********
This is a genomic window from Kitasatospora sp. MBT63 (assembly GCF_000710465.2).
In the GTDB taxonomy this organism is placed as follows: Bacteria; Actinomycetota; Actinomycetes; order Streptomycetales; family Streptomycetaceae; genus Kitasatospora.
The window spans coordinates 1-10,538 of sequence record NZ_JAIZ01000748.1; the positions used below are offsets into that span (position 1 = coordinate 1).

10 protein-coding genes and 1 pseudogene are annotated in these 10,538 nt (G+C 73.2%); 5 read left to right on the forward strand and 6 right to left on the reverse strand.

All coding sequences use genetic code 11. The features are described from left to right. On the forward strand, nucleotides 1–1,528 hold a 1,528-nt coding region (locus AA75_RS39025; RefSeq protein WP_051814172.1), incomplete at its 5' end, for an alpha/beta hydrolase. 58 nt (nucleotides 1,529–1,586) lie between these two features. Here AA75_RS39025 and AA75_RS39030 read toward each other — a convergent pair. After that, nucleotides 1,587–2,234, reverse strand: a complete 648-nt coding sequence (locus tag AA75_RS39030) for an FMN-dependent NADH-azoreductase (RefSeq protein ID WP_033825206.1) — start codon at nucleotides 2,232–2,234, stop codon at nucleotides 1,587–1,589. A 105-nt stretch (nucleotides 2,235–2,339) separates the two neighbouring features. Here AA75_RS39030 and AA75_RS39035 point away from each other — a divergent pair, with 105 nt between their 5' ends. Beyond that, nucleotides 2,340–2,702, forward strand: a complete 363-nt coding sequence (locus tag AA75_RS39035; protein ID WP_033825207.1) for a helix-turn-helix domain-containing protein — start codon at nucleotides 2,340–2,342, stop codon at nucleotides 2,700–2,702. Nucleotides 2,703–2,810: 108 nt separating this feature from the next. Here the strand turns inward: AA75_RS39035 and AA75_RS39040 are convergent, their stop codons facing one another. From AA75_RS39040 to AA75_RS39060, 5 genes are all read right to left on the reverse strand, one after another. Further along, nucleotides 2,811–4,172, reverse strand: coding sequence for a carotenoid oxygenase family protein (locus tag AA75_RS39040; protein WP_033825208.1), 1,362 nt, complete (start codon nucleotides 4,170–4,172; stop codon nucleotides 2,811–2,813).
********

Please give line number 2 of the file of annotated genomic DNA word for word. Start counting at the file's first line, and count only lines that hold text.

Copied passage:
In the GTDB taxonomy this organism is placed as follows: Bacteria; Actinomycetota; Actinomycetes; order Streptomycetales; family Streptomycetaceae; genus Kitasatospora.